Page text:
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2009-12-01 issue:

A farmer's Bible

We need to allow the Bible to ask us questions.

by Dave Nickel

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My dad owns an 80-acre plot of land that we call the "Delft 80." It's a small field 13 miles from the home place. When I was younger, we had a tractor that reached 15 miles per hour on the road. I made the seemingly endless drive countless times and wondered why Dad had not sold the land. As I sat and sweated on the vinyl tractor seat, I thought to myself, Dad should sell. He should buy something closer to home.

The Delft 80 is hilly, and rocks abound. Usually such ground wreaks havoc on farm machinery and doesn’t produce bountiful yields. But the Delft 80 is different. Late in the summer, the rolling hills of tasseling corn have an elegant mystique. More practically speaking, it is fertile. In Dad’s words, "It produces good corn."

Why does the Delft 80 produce good corn?
Why does Dad hang on to it, making the monotonous drive numerous times every season? Why does he deal with the hills and the rocks year after year? I’d like to say it is because he is a romantic, but that he is not. Instead, he is patient and, through studying the Delft 80 over the years, he has allowed it to teach him how to farm it. He has not allowed the traditional methods of assessing land value affect his work ethic. He has let the land work on him, and the yields have been bountiful.

Like the Delft 80, the soil of the Bible sometimes seems full of interpretive difficulties; it may even seem like worthless ground. According to one scholar, "Scripture is full of embarrassing, offensive and internally contradictory texts, texts we don’t wish to live with, let alone live by."

In the past, I have both overly denied and overly embraced this statement. Sometimes I read the Bible as an inerrant science book and other times as an inaccurate history book. Both readings were problematic; neither took Scripture seriously. In both I chose which passages were authoritative and discarded the rest. I was lazy and uncommitted. I was unwilling to read the Bible closely and wrestle with those passages that seemed to provide "inappropriate" messages. I clung to the flat, rock-free passages close to home. Unlike my wise and patient father, I let the traditional ways of evaluating land tell me to sell.

More recently I have been introduced to the work of the late Swiss theologian Karl Barth. He teaches me that, instead of selling, I need to change my perspective. Instead of bringing my own questions to the text, Barth calls me to approach Scripture with a posture of humility. I need to allow the text to speak to me, to allow it to ask me questions about what I believe and how I live. The question is not how to get God to participate in my life; instead, reading the Bible pulls me into God’s eternal life.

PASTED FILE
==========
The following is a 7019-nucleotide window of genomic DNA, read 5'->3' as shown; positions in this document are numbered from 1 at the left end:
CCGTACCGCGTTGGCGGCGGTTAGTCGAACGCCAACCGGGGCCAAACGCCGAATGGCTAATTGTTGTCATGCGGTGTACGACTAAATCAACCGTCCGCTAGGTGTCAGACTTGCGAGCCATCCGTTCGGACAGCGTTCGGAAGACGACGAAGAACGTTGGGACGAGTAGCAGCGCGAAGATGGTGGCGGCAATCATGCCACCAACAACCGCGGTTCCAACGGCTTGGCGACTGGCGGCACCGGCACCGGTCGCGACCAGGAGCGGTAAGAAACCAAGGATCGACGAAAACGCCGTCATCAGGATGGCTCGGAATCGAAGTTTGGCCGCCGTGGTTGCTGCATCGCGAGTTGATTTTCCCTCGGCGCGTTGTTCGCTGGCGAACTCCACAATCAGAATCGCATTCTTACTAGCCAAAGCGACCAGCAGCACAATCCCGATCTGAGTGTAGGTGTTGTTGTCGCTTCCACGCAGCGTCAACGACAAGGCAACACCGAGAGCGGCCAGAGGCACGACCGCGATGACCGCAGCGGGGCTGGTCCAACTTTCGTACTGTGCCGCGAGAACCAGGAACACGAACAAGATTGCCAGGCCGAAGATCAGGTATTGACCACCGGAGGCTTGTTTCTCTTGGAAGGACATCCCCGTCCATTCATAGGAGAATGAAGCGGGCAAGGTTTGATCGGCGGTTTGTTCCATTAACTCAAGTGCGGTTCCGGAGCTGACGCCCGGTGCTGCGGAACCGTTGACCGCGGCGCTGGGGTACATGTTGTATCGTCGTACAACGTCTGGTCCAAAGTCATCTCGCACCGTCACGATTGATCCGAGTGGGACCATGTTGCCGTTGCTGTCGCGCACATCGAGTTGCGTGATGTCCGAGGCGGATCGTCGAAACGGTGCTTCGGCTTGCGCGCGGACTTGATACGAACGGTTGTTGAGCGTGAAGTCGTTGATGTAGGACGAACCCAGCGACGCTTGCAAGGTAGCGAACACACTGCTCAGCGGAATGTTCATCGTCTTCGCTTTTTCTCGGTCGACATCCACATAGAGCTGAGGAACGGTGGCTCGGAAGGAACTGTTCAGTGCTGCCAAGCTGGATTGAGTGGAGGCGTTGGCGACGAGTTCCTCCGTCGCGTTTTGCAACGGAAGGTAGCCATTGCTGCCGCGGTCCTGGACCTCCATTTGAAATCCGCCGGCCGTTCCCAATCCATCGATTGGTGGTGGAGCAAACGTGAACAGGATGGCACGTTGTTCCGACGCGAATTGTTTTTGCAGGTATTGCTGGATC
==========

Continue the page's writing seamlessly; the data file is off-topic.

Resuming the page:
Barth proposes that our struggle with Scripture
is how we join in what God is doing in our world. We penetrate into the heart of the text so that through the written words we may receive the Word of God, Jesus Christ, into our hearts. The Bible forms our spirits into a home for the Holy Spirit. The Scriptures invite us to live in what Barth calls “the strange, new world of God."

As we dwell with God's Word, the Holy Spirit lifts us into the new world of God's incomprehensible love and glory. This is the message Barth finds in Scripture, but he goes on to write that his answers are only a weak attempt because they measure God with his own measure, conceive of God with his own conceptions and wish himself a God according to his own wishes. Barth calls us to grow beyond these weak, human answers to hear the Word present in Scripture.

The work of biblical interpretation is full of paradox and contradiction, but Barth points out that we do not engage in this work alone. It is also the work of the Holy Spirit. God graciously enables us to reach beyond ourselves. Barth challenges us to develop both understanding for this strange world and goodwill enough to meditate upon it and enter it. Such entry means a changed life; interpretation leads to a life of discipleship.

Despite their inconveniences, the Delft 80 and the Bible produce bountiful yields.
The Delft 80 produces good corn, and the Bible produces good disciples. We do not need to change the Scriptures to meet our expectations; instead, we need to change our perspective. We need to navigate the interpretive difficulties with the hope that God will encounter us. We need to have faith that God has something to say to us, that God will change us through our reading and our wrestling. We must approach our Bibles with humility and patience.

Like my father, patiently and diligently working the soil of the Delft 80 and letting it teach him how to farm it, we need to work the soil of Scripture in the same manner, letting it teach us how to properly interpret it. We need to allow our lives to be shaped by how Scripture interprets us. We need to accept God’s invitation to join in his story on his terms. Then Scripture will lead us into new life, eternal life, the life of Jesus Christ. Then we will find ourselves in the strange, new world of God. Then our reading of Scripture will bear fruit in our lives and in the church.

Dave Nickel served as a ministerial intern for the Eastern Carolina District (NC) of the Virginia Mennonite Conference.

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